I knew de Pachmann, who died in Rome last week, and
among the artists he was rare in that he lived up to the
most fantastic and fictional concept of the great musician.
If a playwright undertook to set him down as a character
in a comedy any audience would be dubious as to the
authenticity of the figure. It would seem as if the dramatist
strained too much after a bizarre effect.
And yet the eccentricities of the man were not affectations.
I always felt that a sound philosophy underlay his
curious concert manners. I note that Leopold Godowsky
has referred to him as a "miniaturist." "His field," says the
composer, "was limited, but within its narrow range he was
supreme and inimitable."
Underneath Godowsky's compliment I seem to catch
some hint of a point of view which has always appeared to
me heretical. I refer to that state of mind which withholds
something from the artist who does not choose to spread
himself across vast surfaces.
And that is a notion which leads us to such palpable
absurdities as figures carved upon the sides of mountains
and "the largest mural paintings in the world." Not to
mention that giant motion picture theater which was but lately
the world's largest music hall.
De Pachmann may not have belonged among the great
pianists but he was supreme as an interpreter of Chopin.
It was some English critic
years ago who referred to him
as the Chopinzee. And there was much in this pun to meet
the eye, for de Pachmann was curiously squat in figure,
with long arms and hands disproportionately large. When
the mood was on him he seemed almost to swing back and
forth upon a grand piano.
I heard him play several times in his apartment here and
once in a Carnegie Hall concert which infuriated many of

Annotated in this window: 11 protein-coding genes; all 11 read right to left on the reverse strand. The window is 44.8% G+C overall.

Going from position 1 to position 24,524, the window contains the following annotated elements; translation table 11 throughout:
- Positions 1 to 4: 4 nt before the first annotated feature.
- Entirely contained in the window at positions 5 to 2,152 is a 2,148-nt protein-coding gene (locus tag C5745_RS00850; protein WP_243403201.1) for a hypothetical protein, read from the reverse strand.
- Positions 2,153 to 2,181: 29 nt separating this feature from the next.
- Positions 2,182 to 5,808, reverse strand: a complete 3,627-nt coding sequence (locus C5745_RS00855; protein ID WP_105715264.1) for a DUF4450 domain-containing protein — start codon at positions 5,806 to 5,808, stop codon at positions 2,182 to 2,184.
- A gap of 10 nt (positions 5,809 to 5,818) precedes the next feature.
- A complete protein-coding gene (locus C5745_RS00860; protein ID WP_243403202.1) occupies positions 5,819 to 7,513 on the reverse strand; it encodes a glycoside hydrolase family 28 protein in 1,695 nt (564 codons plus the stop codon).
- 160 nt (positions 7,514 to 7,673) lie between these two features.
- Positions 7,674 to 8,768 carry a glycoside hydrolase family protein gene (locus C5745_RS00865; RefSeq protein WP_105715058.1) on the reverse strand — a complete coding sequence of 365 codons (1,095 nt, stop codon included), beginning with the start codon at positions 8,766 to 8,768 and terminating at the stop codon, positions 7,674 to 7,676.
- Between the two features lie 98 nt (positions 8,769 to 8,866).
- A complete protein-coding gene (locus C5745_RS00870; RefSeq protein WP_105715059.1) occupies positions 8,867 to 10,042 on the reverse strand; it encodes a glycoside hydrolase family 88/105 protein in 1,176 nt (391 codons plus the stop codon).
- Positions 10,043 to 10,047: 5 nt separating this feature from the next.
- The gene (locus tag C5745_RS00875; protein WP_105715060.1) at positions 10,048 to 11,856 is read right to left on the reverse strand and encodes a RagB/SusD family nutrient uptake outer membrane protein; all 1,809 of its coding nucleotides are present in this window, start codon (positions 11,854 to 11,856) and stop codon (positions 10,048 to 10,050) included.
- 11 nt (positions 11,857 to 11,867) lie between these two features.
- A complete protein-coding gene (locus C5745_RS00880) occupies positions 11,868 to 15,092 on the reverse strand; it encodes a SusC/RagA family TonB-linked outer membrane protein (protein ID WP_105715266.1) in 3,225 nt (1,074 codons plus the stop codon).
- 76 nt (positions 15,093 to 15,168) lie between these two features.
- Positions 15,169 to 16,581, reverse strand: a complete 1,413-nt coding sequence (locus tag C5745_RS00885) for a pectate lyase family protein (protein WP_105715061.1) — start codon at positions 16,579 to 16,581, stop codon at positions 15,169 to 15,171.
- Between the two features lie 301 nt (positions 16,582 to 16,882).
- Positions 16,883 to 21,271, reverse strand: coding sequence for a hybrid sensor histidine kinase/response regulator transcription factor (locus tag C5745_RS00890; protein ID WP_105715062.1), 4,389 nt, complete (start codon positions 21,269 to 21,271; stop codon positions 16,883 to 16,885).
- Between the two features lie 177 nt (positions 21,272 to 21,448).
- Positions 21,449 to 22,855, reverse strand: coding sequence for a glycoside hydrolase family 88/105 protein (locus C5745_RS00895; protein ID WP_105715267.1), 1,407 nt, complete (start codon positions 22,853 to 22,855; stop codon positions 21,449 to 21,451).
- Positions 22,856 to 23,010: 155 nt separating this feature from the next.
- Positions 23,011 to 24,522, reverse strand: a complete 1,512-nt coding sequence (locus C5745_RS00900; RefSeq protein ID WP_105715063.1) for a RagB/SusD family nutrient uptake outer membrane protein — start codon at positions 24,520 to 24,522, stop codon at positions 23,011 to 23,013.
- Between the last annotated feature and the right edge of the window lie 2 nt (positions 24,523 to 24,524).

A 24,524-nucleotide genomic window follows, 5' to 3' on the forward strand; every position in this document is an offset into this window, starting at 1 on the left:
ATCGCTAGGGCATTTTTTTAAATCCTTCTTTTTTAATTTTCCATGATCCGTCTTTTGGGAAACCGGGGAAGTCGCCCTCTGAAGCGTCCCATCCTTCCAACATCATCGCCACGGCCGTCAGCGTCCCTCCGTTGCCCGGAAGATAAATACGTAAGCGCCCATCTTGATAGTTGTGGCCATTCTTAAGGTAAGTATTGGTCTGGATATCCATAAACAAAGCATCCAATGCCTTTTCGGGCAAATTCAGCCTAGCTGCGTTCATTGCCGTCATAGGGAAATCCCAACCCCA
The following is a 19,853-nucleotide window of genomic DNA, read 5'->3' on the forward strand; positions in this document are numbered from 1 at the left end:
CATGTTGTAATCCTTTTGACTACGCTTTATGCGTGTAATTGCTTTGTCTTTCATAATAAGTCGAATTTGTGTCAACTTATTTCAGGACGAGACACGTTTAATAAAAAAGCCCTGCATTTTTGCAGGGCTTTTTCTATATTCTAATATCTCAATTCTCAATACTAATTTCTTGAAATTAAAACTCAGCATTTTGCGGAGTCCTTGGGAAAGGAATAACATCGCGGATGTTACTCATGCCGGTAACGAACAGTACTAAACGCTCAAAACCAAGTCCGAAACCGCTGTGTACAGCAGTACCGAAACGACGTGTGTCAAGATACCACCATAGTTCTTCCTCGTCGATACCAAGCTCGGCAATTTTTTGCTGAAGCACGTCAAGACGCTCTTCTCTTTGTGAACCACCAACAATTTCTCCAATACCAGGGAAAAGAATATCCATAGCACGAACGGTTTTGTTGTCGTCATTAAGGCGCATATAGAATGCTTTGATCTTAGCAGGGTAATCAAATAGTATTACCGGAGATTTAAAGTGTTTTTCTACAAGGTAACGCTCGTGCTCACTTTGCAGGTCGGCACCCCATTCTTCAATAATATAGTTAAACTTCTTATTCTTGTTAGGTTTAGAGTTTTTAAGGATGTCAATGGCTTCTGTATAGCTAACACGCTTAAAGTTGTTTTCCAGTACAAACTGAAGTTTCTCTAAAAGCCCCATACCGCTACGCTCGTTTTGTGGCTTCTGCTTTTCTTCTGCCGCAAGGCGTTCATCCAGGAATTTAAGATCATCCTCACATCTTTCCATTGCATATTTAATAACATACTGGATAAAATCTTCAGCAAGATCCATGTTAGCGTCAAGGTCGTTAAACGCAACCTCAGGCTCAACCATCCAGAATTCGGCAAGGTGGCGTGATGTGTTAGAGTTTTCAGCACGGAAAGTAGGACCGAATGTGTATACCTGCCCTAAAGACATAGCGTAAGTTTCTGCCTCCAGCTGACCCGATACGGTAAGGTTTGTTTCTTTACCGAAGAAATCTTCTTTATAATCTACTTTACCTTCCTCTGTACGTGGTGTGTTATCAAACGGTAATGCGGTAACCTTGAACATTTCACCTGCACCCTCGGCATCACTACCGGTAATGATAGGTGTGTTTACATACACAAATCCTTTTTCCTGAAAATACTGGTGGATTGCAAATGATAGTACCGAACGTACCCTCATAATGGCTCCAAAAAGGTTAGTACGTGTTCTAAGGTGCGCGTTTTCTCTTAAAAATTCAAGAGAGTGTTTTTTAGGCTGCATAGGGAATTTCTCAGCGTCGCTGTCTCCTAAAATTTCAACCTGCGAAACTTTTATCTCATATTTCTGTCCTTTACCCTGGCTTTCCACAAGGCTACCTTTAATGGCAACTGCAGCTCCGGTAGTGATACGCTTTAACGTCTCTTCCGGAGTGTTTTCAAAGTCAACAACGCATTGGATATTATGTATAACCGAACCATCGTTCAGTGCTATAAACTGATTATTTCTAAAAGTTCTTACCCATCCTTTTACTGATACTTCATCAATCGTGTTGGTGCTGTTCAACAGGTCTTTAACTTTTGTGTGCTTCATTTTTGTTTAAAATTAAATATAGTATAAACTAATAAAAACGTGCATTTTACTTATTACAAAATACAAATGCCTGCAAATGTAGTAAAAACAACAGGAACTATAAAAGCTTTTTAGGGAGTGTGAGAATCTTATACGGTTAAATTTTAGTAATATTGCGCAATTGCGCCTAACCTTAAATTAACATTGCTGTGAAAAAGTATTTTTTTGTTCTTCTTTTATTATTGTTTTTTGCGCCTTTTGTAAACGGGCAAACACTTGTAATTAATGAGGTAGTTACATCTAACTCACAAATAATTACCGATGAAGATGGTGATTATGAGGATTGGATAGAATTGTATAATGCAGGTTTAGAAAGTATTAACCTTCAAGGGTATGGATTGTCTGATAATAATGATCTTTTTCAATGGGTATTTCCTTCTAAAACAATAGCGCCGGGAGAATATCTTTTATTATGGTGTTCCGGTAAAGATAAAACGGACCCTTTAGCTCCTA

the better critics. He had become old and his eccentricities
had grown upon him, but he remained, for all that, in a
state of grace.
To him a piano was an intimate instrument, and as a
miniaturist Carnegie Hall presented a canvas too large for
his scope or interest. He liked to play where four or five
were gathered together. "There are too many fools in any
thousand," he once said.
For reasons obscure and erroneous de Pachmann drew the
impression that I was a person of musical understanding.
It is true that I loved to hear him and sat as rapt as any
connoisseur while he played. But when he talked to me in
technical terms I managed to conceal my ignorance by
offering only assent and never any comment.
They kept most of the notices from the old man after
his last Carnegie Hall appearance, but he hit upon one or
two which were severe and said to three of us who were his
friends, "You liked; that is enough."
He was happily insulated against criticism, for anybody
who praised him became at once a great musician and the
rest were either ignorant or malicious. I think the attitude
has always been a useful one to creative artists.
As a pianist I felt that de Pachmann was always reaching
out and trying to bring people in closer to himself and the
keyboard upon which he perched. His style of concert was
not unlike what the older vaudeville theaters call a pianologue.
There was always a running fire of comment from
the performer himself. "Bravo, de Pachmann!" he would say
to himself in a loud voice as he played a passage and found
his interpretation excellent.
And he would throw in little bits of autobiography and
reminiscence as he went along. It was in Carnegie Hall, as
I remember, that he prefaced one piece by saying, "I once
heard Mme. Schumann play this. Oh, my God!"
During a waltz the old gentleman would sometimes get
up from the piano stool, cavort about for a step or so and
then sit down again. And always there was a muttering and
a chattering from him as he swung high in the treetops
intoxicated by the sounds which he brought forth from the
big black box.
Temperament is an ungainly thing unless it is part of the
organic structure of an individual. I do not like to see any
artist slip into a mannerism as if it were a garment. But
these moods of de Pachmann were in his marrow.
It seemed to me then and it seems to me now that the
finest of all who deal with sound and shape and color must
be those who look upon their own creation and cry out